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Cracking the Crema egg

The Court of Appeal has decided market practice may be of use in contractual interpretation after all. So what should you do about it? Georgina Squire explains

18 April 2011

Until recently, evidence of custom or market practice has not generally been admissible in assisting contractual interpretation. The Court of Appeal in Thomas Crema v Cenkos Securities plc [2010] EWCA Civ 1444 has taken a different view. It has confirmed that evidence of market practice may be used as an aid to contractual interpretation.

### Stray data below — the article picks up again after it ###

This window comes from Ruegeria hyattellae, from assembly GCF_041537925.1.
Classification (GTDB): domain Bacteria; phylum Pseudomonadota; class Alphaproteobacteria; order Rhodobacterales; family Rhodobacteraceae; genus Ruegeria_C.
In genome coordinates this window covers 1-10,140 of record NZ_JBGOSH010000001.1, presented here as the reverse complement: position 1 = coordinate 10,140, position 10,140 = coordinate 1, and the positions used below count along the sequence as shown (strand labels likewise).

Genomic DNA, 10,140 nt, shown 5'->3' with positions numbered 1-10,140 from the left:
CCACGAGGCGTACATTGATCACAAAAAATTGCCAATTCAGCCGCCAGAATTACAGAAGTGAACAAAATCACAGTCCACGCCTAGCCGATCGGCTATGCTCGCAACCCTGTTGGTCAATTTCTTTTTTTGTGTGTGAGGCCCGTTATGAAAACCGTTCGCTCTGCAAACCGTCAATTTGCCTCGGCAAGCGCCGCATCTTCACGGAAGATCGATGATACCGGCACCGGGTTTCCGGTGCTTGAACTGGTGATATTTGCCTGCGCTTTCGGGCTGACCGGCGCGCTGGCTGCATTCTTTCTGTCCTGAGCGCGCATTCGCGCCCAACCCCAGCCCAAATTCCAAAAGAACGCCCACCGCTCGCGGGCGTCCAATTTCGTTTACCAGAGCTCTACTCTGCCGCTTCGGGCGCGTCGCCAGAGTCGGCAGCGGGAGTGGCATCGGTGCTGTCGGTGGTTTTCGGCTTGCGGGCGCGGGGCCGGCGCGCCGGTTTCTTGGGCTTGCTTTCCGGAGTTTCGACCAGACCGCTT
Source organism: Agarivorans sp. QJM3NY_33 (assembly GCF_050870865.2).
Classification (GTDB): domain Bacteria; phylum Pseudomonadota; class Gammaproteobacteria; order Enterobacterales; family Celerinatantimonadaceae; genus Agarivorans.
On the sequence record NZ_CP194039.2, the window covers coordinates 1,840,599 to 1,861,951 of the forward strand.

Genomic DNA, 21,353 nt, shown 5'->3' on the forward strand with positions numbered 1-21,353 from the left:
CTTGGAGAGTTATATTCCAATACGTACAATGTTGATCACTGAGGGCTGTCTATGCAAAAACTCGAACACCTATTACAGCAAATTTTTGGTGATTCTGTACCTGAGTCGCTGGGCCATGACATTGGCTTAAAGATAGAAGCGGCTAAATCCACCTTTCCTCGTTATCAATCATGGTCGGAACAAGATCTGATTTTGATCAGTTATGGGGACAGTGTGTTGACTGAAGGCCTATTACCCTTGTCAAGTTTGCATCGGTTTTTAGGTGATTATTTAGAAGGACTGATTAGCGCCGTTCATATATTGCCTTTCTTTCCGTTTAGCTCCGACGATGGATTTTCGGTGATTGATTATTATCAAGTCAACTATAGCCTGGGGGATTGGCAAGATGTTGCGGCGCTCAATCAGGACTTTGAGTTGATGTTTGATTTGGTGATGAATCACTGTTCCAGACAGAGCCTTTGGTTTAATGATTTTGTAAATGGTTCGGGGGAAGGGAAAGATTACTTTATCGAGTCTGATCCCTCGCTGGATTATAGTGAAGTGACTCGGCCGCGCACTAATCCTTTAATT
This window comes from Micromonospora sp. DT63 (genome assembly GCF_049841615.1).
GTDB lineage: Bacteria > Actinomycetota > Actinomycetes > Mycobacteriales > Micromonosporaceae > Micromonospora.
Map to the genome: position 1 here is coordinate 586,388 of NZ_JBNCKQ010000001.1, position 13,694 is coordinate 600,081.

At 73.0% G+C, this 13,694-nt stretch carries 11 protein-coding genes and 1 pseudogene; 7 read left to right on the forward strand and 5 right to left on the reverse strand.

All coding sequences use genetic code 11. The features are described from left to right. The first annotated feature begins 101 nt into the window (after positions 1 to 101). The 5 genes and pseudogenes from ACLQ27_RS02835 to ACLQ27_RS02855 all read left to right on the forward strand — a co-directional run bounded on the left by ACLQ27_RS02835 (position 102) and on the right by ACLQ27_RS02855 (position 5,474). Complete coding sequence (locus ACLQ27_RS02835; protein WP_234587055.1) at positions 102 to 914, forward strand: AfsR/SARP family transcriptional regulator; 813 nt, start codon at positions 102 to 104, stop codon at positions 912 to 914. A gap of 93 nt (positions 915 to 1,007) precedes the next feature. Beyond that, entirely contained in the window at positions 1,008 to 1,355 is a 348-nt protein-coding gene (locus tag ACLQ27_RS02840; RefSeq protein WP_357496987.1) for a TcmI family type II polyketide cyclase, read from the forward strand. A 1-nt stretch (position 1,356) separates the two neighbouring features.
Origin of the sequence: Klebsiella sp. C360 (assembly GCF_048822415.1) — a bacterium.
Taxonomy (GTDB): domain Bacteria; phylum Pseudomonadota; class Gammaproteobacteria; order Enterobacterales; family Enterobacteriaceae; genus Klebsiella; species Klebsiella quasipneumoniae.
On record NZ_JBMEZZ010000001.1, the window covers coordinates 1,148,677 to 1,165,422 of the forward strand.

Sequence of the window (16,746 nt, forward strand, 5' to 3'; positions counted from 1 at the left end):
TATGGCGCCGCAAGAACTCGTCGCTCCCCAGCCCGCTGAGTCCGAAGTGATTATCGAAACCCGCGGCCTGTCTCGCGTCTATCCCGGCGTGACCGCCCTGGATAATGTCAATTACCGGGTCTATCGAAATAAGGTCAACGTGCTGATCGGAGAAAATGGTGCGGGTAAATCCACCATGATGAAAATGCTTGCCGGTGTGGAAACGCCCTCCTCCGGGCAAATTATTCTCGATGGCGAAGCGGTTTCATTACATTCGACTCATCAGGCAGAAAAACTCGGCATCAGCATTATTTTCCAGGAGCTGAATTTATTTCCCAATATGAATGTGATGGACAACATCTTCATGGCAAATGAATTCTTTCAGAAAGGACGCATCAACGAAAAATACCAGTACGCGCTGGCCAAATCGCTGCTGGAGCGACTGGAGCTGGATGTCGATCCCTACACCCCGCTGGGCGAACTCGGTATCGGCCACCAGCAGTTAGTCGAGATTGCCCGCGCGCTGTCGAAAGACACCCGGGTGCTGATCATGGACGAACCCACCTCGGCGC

Crema, an investment banker, was engaged by stockbroking firm Cenkos Securities Plc as a sub-broker to find investors for a company called Green Park Ventures Ltd. Crema sought payment of his fee from Cenkos on the basis that he was entitled to it regardless of whether Cenkos had received payment from GPV. This was the point of dispute.

The first instance judge heard evidence from two ‘expert’ witnesses on when a sub-broker would be paid his commission in such circumstances. Neither witness suggested a trade usage or custom. However, the judge accepted that ‘market practice’, which supported the position of Cenkos for...

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